Work of local and regional photographers will hang in Biggs Shot 2009, which opens March 4. A First Look Party will be held from 5 to 7 p.m. Friday, March 6.


    The Biggs Museum of American Art is stocked with paintings, furniture, silver and more. Photography is harder to come by.

    That niche will temporarily be filled with the opening of Biggs Shot 2009, a juried photography exhibit of 82 images culled from more than 500 submitted.

    Biggs Shot 2009 opens Wednesday, March 4. To celebrate that opening, the museum is hosting a free First Look Party from 5 to 7 p.m. Friday, March 6.

    This is the second Biggs Shot competition; the first was in 2005.

    “We are using these competitions to dabble, to include photography in the fine art pantheon, to show our sincere interest in the medium,” Curator Ryan Grover said.

    The exhibition’s images are diverse, as diverse as the photographers who took them.

    Biggs Shot was open to professional and amateur photographers in the region. Although some professionals did win top billing in the competition, many local amateurs will find their work hanging side-by-side with the pros.

    “We really want to be viewed as a service to all artists within our reach,” Grover said.

    Photography has been a hobby of Andrew Taylor’s for approximately 30 years. The Camden resident and senior manager of IT at Delaware Solid Waste Authority is a private pilot who never leaves the ground without his camera.

    “Any time it’s the changing of colors with the fall coming in, I’ll just fly over the Appalachian Mountains and take pictures,” he said.

    None of his aerial shots were chosen, but “Air Show” was.

    “I just thought it was very unusual because I shot directly into the sun, which is a no-no,” he said. “It just caught me.”

    It caught judge Stephen Perloff, too.

    Perloff, editor of The Photo Review and The Photograph Collector, had this to say about Taylor’s photo in the juror’s statement: “Likewise, there was one remarkable image of an air show. Rather than just freeze a close-up image of a plane, the photographer broke the rules by shooting into the sun and capturing the feeling of what it must have been like to have been there, watching the excitement of planes loop through a clear blue sky. (Usually all I can think about these air shows or flyovers at sporting events is how many tens of thousands of our tax dollars are being poured down the drain for bread and circuses, so any image that can make me think about something else must work pretty well.)”

    Taylor is thrilled about being chosen for the exhibition and is looking forward to seeing what else won kudos.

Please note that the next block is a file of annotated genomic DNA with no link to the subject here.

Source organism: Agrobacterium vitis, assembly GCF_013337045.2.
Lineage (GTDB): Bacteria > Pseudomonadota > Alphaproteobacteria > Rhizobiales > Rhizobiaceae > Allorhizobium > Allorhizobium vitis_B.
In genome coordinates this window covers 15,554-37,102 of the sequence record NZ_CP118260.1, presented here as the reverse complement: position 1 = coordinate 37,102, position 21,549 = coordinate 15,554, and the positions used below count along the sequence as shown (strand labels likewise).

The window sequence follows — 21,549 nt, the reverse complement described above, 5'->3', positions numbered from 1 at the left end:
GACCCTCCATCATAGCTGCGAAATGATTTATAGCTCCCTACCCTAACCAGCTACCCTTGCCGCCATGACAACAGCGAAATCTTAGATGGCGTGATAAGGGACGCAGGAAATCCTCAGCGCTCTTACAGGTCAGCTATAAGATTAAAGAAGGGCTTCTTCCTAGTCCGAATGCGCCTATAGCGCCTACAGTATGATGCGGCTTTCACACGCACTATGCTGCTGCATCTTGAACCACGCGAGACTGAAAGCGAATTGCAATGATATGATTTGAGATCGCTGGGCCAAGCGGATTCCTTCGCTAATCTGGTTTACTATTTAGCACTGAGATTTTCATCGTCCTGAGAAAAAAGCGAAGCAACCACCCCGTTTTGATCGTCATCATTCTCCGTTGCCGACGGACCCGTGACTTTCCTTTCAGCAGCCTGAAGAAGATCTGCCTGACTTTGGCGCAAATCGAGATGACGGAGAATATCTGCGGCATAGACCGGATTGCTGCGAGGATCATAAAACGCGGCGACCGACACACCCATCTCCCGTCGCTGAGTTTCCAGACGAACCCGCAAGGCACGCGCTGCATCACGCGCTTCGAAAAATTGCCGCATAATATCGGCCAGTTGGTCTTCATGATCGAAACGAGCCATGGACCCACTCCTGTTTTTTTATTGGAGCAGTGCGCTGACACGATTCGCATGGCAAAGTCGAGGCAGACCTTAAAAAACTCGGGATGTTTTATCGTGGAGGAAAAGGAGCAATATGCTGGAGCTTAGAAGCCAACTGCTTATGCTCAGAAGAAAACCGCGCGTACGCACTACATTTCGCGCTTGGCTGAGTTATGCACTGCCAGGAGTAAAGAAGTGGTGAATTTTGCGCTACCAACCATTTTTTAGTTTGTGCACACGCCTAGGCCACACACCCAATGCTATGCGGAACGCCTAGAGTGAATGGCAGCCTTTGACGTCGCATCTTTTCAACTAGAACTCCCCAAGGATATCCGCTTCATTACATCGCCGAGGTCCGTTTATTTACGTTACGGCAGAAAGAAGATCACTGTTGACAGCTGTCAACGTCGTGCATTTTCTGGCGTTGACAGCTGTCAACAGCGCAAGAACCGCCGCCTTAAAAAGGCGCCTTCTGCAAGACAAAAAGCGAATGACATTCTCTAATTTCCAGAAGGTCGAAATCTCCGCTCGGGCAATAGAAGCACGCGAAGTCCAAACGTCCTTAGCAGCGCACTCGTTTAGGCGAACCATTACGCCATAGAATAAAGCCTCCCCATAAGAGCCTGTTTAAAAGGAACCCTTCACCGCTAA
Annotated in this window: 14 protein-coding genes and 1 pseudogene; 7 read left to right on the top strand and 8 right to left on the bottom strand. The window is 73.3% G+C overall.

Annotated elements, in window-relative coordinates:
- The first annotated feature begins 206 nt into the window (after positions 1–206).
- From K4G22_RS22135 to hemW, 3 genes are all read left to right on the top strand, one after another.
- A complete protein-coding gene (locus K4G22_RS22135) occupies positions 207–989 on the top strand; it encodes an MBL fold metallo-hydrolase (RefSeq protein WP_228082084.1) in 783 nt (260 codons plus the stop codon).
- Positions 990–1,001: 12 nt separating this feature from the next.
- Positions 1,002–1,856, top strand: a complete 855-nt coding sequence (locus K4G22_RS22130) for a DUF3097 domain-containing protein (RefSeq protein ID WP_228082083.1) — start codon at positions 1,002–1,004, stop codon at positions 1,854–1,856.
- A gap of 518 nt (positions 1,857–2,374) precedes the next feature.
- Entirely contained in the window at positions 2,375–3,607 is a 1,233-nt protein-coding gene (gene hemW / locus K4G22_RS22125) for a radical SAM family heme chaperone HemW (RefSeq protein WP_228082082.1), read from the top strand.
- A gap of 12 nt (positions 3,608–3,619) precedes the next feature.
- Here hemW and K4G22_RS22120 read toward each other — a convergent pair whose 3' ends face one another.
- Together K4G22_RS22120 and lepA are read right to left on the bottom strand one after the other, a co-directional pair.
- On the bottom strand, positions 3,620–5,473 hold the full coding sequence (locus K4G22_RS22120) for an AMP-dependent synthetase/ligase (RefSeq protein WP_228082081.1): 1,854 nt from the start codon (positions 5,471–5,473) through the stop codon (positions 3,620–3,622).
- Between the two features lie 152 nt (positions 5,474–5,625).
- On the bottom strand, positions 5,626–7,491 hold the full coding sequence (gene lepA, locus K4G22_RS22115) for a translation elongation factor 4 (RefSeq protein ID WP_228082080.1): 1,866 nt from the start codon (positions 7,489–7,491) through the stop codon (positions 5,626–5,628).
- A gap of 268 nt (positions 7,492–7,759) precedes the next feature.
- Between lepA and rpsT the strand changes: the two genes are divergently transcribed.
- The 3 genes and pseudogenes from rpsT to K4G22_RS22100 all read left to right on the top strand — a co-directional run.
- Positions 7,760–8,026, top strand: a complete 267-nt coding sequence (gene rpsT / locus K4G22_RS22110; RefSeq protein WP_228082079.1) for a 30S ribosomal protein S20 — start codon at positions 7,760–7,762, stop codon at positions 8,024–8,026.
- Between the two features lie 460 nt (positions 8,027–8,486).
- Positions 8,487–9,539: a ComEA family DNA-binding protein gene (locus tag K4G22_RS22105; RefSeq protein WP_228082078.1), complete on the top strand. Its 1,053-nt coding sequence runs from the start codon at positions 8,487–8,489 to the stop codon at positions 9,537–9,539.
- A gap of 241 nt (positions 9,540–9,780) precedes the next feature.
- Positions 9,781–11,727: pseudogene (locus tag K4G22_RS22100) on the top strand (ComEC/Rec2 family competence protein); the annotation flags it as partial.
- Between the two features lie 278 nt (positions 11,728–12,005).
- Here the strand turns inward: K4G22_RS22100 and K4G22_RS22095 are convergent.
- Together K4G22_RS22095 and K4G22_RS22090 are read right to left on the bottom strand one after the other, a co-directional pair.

Locals will recognize the work of Pam Zink of Clayton, even though it’s her first display in a museum.

    Her photo, “Walkway Over Dam,” was shot during a snowy day in Dover’s Silver Lake Park.

    “I enjoy the black and white only because there are certain times of year they just look better,” she said.

    Zink, like Taylor, is an amateur looking forward to seeing what other photos made the cut.

    Another newcomer to the Biggs is Alyson Felton of Wyoming.

    The 21-year-old junior at Messiah College is hoping to work in advertising after graduation. While traveling, though, it’s photography that keeps her busy. She took her selected print, “EAT,” at a café near Windsor Castle.

    “I like to take pictures of things that are aesthetically pleasing,” she said.

    Other local photographers whose work will be displayed include Will DiMondi, Dick Flihse, Paul Silverman and R. Eric Young, all of Dover; and Rachael Kozielec of Magnolia.

    Felton was surprised the museum drew photographers from such a distance.

    Grover said for the first competition, the museum was focused on the greater Delmarva Peninsula. This time, they purposefully expanded that reach to the mid-Atlantic region, so the show includes work from photographers in Delaware, Maryland, Pennsylvania, New Jersey, New York, Virginia and Washington, D.C.

    Best in show went to “Entrance to the Topiary Garden, Longwood Gardens” by Lisa Tyson Ennis of West Chester, Pa. First-, second- and third-place winners were all from eastern Pennsylvania, and five honorable mentions went to photographers from Pennsylvania and New Jersey.

    Biggs Shot 2009 will include numerous educational components for adults and children, including workshops on digital photography and printmaking and an art at lunch discussion with photographer Kevin Fleming.

    The exhibition also will be the museum’s first available online.

    For more information on the contest, exhibition or programs, or to see the photos (starting Wednesday, March 4), visit www.biggsmuseum.org.

If  You Go...
What: Biggs Shot 2009
When: Wednesday, March 4, through Sunday, June 28; museum hours are 9 a.m. to 4:30 p.m. Tuesday through Saturday, 1:30 to 4:30 p.m. Sunday
Where: Biggs Museum of American Art, 314 S. State St., Dover
Admission: Free
Information: Call 674-2111 or visit www.biggsmuseum.org